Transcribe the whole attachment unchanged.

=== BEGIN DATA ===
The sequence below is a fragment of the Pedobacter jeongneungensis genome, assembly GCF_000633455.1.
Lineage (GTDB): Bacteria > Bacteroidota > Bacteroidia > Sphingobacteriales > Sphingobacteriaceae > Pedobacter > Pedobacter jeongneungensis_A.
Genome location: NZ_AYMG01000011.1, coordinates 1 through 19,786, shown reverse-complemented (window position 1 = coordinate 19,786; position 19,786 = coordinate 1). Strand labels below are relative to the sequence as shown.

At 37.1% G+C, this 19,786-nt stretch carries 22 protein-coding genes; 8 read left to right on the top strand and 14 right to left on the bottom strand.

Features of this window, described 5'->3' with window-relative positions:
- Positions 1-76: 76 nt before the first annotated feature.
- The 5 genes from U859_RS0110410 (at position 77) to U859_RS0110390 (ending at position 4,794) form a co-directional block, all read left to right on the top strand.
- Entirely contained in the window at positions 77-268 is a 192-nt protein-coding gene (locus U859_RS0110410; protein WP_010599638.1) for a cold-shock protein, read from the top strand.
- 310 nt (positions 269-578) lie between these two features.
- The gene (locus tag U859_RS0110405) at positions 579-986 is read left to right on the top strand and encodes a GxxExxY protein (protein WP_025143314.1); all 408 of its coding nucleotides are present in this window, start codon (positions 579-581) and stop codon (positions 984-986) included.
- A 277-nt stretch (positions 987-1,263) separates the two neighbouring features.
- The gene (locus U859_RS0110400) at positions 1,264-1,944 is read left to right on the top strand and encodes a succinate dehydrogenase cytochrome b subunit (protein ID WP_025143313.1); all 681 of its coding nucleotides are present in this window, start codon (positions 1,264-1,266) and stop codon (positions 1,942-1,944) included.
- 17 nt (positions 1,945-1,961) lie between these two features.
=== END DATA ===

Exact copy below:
The sequence below is a fragment of the Pedobacter jeongneungensis genome, assembly GCF_000633455.1.
Lineage (GTDB): Bacteria > Bacteroidota > Bacteroidia > Sphingobacteriales > Sphingobacteriaceae > Pedobacter > Pedobacter jeongneungensis_A.
Genome location: NZ_AYMG01000011.1, coordinates 1 through 19,786, shown reverse-complemented (window position 1 = coordinate 19,786; position 19,786 = coordinate 1). Strand labels below are relative to the sequence as shown.

At 37.1% G+C, this 19,786-nt stretch carries 22 protein-coding genes; 8 read left to right on the top strand and 14 right to left on the bottom strand.

Features of this window, described 5'->3' with window-relative positions:
- Positions 1-76: 76 nt before the first annotated feature.
- The 5 genes from U859_RS0110410 (at position 77) to U859_RS0110390 (ending at position 4,794) form a co-directional block, all read left to right on the top strand.
- Entirely contained in the window at positions 77-268 is a 192-nt protein-coding gene (locus U859_RS0110410; protein WP_010599638.1) for a cold-shock protein, read from the top strand.
- 310 nt (positions 269-578) lie between these two features.
- The gene (locus tag U859_RS0110405) at positions 579-986 is read left to right on the top strand and encodes a GxxExxY protein (protein WP_025143314.1); all 408 of its coding nucleotides are present in this window, start codon (positions 579-581) and stop codon (positions 984-986) included.
- A 277-nt stretch (positions 987-1,263) separates the two neighbouring features.
- The gene (locus U859_RS0110400) at positions 1,264-1,944 is read left to right on the top strand and encodes a succinate dehydrogenase cytochrome b subunit (protein ID WP_025143313.1); all 681 of its coding nucleotides are present in this window, start codon (positions 1,264-1,266) and stop codon (positions 1,942-1,944) included.
- 17 nt (positions 1,945-1,961) lie between these two features.